Garden Talk: October 27, 2005

From NGA Editors

Red-Stemmed Willow Adds Beauty to the Winter Garden

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It's often difficult to find color in the winter garden, especially in northern climates. One of the best ways to introduce color during this dark season is to grow trees and shrubs with brightly colored bark. A new variety of willow can be added to the list of possibilities — especially if you're planting in a wet area.

'Britzensis' white willow (Salix alba 'Britzensis') is a fast-growing variety that can grow 6 to 8 feet in one season. Left unpruned, it will reach 20 feet tall and wide. Most gardeners, however, will want to prune it back to 2 feet tall in late winter to encourage the new colorful growth. The bark on new shoots turns a brilliant red and orange in fall and winter, rivaling the showiest red-twigged dogwoods. 'Britzensis' grows best in full sun in USDA zones 2 to 8. Because it can tolerate wet soils, it's an excellent choice for growing in moist soils along streams, ponds, or in low spots where other shrubs don't thrive. Prunings from this willow are also excellent for use in floral design and basket making.

For more information about this easy-to-grow, colorful shrub, go to: Bluestem Nursery.

Calcium Fertilizer Helps Trees Survive Winter

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With winter around the corner, many gardeners will be preparing their landscape plants for the coming cold temperatures. With an estimated 1 million urban trees worldwide dying each year from freezing temperatures, researchers are trying to find ways we can better protect plants. A study in England suggests that fertilizing in fall with calcium nitrate can help trees survive both freezing temperatures and salt damage from products used to de-ice roads and walkways.

Researchers broadcast calcium nitrate fertilizer around three-year-old evergreen oaks (Quercus ilex) and hollies (Ilex aquifolium) at the rate of 4, 8, and 16 pounds per 1000 square feet during the month of October. They picked off the leaves at intervals of 1, 2, 4, and 8 months after the fertilizer application, and tested them for their physiological response to low temperatures and high salt levels. Leaves from trees that received 8 pounds of fertilizer were significantly more tolerant of low temperatures and high salt levels than the control or other treatments. Lower amounts of fertilizer didn’t enhance cold tolerance, and the higher amount (16 pounds) damaged the foliage. This research coincides with earlier research that showed similar results when applying calcium fertilizer to deciduous fruit trees and landscape trees.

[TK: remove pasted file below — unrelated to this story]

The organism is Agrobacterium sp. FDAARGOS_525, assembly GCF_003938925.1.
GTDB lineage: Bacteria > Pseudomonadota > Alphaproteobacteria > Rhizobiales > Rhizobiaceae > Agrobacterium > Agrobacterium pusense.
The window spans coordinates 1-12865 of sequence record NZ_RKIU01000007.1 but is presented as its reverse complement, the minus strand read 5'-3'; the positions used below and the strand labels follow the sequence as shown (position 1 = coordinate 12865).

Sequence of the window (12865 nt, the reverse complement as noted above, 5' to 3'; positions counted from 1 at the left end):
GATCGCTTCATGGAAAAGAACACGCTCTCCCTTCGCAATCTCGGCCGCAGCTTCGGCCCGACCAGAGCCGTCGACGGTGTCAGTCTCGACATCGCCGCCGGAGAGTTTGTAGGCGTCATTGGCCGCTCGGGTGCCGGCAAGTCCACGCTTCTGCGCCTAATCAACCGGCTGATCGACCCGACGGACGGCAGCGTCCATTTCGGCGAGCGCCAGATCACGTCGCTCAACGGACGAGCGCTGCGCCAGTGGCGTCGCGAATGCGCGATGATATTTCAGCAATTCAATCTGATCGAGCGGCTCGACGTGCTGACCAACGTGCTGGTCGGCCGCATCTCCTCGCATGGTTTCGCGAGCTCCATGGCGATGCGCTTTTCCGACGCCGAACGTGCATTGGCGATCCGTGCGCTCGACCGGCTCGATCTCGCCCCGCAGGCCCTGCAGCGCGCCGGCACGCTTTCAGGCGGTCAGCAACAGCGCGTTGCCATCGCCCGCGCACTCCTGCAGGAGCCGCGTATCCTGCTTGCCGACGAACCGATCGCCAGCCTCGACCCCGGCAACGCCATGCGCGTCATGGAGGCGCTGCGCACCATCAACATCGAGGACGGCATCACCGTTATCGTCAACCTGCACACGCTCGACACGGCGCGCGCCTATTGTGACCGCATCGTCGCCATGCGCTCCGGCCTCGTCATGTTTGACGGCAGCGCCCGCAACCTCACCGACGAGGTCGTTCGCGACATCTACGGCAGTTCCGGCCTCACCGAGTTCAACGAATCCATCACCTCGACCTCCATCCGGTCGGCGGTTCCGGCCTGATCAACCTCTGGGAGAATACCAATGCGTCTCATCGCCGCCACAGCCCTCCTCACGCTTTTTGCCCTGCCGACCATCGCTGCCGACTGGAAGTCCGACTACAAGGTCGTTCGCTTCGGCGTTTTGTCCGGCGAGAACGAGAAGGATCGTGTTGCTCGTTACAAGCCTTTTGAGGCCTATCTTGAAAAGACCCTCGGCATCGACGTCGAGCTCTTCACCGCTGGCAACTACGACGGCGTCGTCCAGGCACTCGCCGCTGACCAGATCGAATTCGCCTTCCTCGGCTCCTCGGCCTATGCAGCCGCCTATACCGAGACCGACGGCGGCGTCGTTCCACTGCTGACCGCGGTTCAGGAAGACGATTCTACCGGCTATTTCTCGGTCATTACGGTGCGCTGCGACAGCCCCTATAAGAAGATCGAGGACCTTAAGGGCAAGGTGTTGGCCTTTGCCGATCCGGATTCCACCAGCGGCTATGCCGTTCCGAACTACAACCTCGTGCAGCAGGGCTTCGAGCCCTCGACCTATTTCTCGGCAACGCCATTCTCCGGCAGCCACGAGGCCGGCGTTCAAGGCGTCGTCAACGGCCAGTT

For more information on this research, go to: Journal of Arboriculture.

Practical Science for Gardeners

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Fall and winter are great times of year to "bone up" on your garden reading. In addition to the books on designing your garden and growing specialty plants, pick up this new book by English author Mary Pratt. It will help you understand what's going on inside your soil and plants, making you a better gardener in the process. Practical Science for Gardeners (Timber Press, 2005; $24.95) delves into the basic science behind topics such as seed germination, plant propagation, and soil structure, in an entertaining and easy-to-understand manner. It also covers current hot topics, such as encouraging biodiversity in the garden, preserving wetlands, building ponds, and understanding genetically modified plants.

This is a great book for educators working with kids or any adult looking to fully grasp the inner world of their garden and plants. Pratt also peppers each chapter with practical tips on how to translate the scientific principles learned into useful gardening suggestions.

While specific plant examples pertain mostly to England and northern Europe, the principles highlighted are universal. The book also features a chapter on plant classification and naming, and a glossary of botanical terms.

For more information on Practical Science for Gardeners, go to: Timber Press.

Appreciation for Nature Begins in Childhood

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Many gardeners can trace their love of plants and nature back to childhood memories of gardening with relatives or friends. New research from Washington State University confirms what many gardeners have thought all along: kids who are exposed to gardening and nature when young exhibit positive attitudes towards the environment and nature as adults.

Researchers conducted 2000 phone interviews with adults in large urban areas across the country. They analyzed the influence of demographics and childhood experiences on answers to the following three questions: “Do trees in cities help people feel calmer?” “Do trees have a particular personal, symbolic, or spiritual meaning to you?” and “During the past year, have you participated in a class or program about gardening?”

The results indicate that both passive (growing up around natural elements such as trees and flowers) and active (picking flowers, planting trees) interactions with plants when young resulted in strong positive adult attitudes towards trees and nature. The highest correlation came with adults who actively gardened as kids. This suggests that gardening programs for kids who aren’t normally exposed to gardens and plants can foster a better appreciation of gardening and the environment when they’re adults.

For more information about this research, go to: HortTech.

 
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